MAXWELL:  The record Dole doesn’t mention

7/7/1996 – Printed in the PERSPECTIVE section of the St Petersburg Times Newspaper


Most veteran election observers agree that former Kansas Sen. Bob Dole, the GOP’s likely presidential nominee, doomed his 1988 run for the White House when he snarled into network television cameras and told George Bush to stop “lying about my record.”

Well, someone continues to lie about Dole’s record, and that someone is not Bush. This time, Bob Dole is “lying about” his own record.

On the stump, especially in front of conservative audiences, he is Mr. Republican, serving hefty portions of red meat. In his famous baritone, the lugubrious Dole holds forth about corralling “big gub-mint,” about slashing taxes and balancing the budget, about kicking freeloaders off welfare.

Dole’s other side _ the moderate Midwesterner with a penchant for conciliation _ emerges most clearly when he talks about the status of the abortion plank in the party platform. “In my view, you are either tolerant or intolerant,” the anti-abortion Dole said recently on NBC’s Today Show. “You can be pro-choice or pro-life and still be a very good Republican. That’s the bottom line.”

These traits _ tolerance and compromise _ have buttressed Dole’s long political career. But with echoes of the primaries still ringing in his ears, with the conservatism of Texas Sen. Phil Gramm and California Gov. Pete Wilson still enticing many voters, with the prospect of facing the brutish Patrick Buchanan in San Diego and with the halo of Ralph Reed darkening the horizon, Dole continues to conceal his real record.

That record includes, for example, many years of actively supporting civil rights legislation. In 1964, Dole, a junior House member, voted for the Civil Rights Act that would change race relations in the United States.

As an influential senator 18 years later, he joined Democrats, against Republican President Ronald Reagan, in writing legislation that gave new life to civil rights guarantees. He was instrumental in helping to cool the Gipper’s zeal to snuff out federal affirmative action mandates. Then, against the wishes of President Bush, Dole crafted a compromise with Democrats that revived and saved the Civil Rights Act of 1991.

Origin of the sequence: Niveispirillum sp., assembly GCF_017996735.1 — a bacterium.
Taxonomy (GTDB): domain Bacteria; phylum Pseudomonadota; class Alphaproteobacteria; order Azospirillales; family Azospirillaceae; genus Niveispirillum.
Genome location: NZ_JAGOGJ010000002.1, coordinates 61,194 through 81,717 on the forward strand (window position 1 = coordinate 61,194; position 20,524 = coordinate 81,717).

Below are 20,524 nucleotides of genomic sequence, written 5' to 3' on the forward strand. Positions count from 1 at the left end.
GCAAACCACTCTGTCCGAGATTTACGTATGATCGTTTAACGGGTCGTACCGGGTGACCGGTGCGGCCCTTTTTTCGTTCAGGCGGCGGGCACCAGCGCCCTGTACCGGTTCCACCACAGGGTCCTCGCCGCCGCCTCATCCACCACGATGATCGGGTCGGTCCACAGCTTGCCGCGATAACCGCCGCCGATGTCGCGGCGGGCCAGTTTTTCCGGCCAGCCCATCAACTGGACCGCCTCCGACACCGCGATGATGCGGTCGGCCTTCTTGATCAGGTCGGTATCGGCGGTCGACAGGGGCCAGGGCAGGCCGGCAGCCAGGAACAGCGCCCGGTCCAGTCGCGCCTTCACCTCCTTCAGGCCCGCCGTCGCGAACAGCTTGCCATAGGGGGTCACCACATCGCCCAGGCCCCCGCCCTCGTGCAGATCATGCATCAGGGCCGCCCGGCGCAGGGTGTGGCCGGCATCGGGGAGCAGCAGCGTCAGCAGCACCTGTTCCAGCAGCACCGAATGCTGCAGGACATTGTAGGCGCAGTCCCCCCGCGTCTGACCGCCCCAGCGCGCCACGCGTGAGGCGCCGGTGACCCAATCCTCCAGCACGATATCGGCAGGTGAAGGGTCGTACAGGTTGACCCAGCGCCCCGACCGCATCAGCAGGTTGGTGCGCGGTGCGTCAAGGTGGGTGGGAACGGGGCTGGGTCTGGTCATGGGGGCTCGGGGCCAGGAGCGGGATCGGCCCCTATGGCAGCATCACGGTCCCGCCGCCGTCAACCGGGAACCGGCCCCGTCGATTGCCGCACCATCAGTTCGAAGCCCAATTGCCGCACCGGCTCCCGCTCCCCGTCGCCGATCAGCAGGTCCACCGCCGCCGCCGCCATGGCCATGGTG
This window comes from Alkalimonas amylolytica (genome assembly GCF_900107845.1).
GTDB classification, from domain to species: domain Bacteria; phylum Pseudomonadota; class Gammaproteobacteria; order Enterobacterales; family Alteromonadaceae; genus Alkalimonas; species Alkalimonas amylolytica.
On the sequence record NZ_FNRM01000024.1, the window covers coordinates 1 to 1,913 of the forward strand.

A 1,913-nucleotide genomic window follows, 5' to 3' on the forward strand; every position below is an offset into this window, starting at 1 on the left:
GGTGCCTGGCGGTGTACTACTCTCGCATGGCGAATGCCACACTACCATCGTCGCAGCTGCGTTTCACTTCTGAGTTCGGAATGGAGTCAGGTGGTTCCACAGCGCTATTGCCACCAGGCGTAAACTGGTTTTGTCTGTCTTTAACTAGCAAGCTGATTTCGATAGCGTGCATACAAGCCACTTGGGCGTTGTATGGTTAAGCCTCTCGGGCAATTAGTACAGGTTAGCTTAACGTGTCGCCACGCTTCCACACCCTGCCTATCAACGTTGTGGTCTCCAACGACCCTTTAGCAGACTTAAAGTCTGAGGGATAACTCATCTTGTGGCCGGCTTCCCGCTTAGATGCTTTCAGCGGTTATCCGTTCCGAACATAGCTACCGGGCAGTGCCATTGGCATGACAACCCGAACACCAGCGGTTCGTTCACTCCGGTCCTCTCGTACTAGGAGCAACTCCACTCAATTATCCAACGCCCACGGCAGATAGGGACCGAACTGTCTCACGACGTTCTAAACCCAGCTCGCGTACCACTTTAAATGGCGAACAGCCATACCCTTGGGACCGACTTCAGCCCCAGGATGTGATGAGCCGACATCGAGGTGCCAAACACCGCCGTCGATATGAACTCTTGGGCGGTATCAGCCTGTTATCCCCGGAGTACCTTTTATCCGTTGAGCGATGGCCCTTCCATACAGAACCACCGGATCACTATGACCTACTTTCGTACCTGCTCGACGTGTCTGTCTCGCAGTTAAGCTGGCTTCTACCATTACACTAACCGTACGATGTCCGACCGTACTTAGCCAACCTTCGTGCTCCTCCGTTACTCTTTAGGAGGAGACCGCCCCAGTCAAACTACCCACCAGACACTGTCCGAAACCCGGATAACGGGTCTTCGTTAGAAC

A long forgotten footnote in his record is that, standing up to his party’s conservative bloc, Dole worked with liberals to make Jan. 15 a federal holiday honoring Martin Luther King Jr.

Who would believe that Dole, the man with the acid tongue and reluctant smile, labored alongside bleeding heart liberals such as former South Dakota Sen. George McGovern, the 1972 Democratic presidential candidate, and Iowa Sen. Tom Harkin on causes for the poor and the disabled? With McGovern in the 1970s, he attacked poverty and hunger by co-sponsoring bills that increased allocations for the Women, Infants and Children nutrition program, the federal school lunch program and food stamps. He and Harkin helped push through the landmark Americans with Disabilities Act that gives federal protections to the physically disabled.

No one would call Dole a tree hugger, but _ perhaps because he is a Farm Belt native _ Dole supported some major environmental legislation. During Reagan’s first term, for instance, he backed the implementation of the Conservation Reserve Program that was a major provision of the omnibus farm bill.

Under the program, the government gives farmers money to not plant on ecologically fragile land. The bill is intended to decrease runoff of agricultural chemicals into sensitive waters and to conserve wildlife habitats. Most recently, Dole broke with party hard-liners to navigate the Clean Air Act through the Senate.

Why does Dole remain mum on these acts of decency? Why does he, in effect, “lie about” his own record? The truth is that Dole is a victim of the damned-if-he-does-damned-if-he-doesn’t trap.

If he runs on his moderate record, he will look too much like President Clinton, which means that voters would have no reason to evict the current occupant of 1600 Pennsylvania Ave. in favor of an elderly look-alike.

Dole, therefore, must run to the right. But not too far to the right. To do so would mean identifying too closely with the increasingly unpopular GOP-led 104th Congress and losing the vote-rich middle where most presidential elections are won.

His mentor, Richard Nixon, related this electoral truism years ago: Run to the right in the primaries, but after winning, hustle back to the center.

In addition to his Today Show stance on abortion, Dole shows that he is heeding Nixon’s advice by remaining silent on affirmative action, a staple of his speeches during the primaries. Still another indication that he is playing to the center is his refusal to give Buchanan, who is still a presidential candidate, a prominent role in the Republican National Convention.

What, then, is Dole to do?

Win or lose, he should be Bob Dole, the Republican moderate from Kansas who won the respect of many liberal Democrats, including that of Illinois Sen. Paul Simon who said: “I support Bill Clinton, but I’m not going to get a one-way ticket to Canada if Bob Dole is elected president.”